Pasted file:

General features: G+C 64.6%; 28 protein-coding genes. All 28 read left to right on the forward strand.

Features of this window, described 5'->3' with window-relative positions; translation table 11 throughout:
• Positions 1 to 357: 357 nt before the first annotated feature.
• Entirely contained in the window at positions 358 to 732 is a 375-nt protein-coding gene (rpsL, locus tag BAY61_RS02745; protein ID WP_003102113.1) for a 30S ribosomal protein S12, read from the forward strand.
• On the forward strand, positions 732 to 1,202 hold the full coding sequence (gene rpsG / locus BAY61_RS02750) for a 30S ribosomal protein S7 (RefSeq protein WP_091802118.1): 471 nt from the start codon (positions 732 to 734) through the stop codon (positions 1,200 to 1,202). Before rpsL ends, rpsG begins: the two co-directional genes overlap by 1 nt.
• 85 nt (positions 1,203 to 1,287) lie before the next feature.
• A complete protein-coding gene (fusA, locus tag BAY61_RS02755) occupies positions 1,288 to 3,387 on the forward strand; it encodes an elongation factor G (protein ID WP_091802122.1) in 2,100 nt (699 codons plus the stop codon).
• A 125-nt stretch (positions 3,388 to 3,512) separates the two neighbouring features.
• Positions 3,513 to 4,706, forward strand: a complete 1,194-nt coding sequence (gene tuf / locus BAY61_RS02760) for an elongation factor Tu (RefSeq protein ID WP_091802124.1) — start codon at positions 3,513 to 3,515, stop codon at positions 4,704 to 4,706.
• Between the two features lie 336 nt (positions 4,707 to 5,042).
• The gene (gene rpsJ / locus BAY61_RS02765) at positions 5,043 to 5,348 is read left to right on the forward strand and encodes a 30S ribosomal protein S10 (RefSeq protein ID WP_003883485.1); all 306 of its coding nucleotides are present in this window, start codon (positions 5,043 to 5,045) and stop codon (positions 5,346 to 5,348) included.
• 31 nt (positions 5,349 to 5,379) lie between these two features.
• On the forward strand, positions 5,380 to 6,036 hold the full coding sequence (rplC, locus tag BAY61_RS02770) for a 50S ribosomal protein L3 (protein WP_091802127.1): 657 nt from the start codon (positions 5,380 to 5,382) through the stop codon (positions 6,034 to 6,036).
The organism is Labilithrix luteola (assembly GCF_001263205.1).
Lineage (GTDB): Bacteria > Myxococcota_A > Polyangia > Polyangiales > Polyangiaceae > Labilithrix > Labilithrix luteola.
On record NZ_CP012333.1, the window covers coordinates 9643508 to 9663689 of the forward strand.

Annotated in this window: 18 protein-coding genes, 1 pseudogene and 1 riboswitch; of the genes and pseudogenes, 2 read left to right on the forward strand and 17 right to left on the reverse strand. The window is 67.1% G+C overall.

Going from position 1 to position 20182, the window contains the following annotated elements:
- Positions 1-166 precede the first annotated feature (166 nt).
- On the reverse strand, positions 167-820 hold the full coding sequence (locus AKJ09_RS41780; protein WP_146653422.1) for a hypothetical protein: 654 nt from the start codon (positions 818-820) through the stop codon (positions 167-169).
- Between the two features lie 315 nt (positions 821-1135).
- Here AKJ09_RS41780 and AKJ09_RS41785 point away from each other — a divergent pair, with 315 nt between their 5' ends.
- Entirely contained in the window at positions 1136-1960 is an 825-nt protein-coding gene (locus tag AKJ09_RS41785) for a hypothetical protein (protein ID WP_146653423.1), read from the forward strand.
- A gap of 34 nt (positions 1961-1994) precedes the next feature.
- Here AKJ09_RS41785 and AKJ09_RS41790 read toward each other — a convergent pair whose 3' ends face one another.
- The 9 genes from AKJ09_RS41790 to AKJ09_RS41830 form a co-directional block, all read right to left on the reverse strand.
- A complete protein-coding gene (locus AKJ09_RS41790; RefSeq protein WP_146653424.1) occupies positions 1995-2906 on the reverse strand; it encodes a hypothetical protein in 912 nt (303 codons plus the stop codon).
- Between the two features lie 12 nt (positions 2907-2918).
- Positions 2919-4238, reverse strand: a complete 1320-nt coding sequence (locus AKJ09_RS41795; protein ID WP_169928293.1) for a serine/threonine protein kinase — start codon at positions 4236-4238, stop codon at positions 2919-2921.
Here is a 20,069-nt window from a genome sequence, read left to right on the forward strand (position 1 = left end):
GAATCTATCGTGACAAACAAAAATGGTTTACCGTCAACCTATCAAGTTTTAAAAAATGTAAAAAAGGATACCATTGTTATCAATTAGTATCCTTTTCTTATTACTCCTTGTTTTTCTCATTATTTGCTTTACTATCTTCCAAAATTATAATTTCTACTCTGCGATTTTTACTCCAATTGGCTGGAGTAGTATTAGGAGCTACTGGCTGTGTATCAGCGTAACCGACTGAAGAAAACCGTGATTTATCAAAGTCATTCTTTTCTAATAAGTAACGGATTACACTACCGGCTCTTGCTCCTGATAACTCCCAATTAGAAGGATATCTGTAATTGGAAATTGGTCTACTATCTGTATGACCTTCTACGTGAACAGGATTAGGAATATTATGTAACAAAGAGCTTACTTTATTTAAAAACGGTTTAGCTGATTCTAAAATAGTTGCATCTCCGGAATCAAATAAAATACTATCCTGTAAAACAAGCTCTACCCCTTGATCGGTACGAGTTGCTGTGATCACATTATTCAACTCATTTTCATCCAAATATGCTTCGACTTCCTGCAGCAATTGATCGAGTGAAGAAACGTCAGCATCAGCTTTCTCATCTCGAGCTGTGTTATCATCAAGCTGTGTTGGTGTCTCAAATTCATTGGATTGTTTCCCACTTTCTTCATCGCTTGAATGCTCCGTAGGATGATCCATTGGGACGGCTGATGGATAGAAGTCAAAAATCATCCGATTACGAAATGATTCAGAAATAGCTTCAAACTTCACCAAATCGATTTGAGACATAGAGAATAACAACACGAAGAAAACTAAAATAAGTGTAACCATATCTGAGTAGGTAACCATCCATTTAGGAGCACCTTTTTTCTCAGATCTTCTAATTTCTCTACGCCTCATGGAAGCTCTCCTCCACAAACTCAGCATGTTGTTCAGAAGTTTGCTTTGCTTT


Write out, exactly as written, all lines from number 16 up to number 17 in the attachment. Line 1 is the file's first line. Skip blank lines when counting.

On record NZ_CP012333.1, the window covers coordinates 9643508 to 9663689 of the forward strand.

Annotated in this window: 18 protein-coding genes, 1 pseudogene and 1 riboswitch; of the genes and pseudogenes, 2 read left to right on the forward strand and 17 right to left on the reverse strand. The window is 67.1% G+C overall.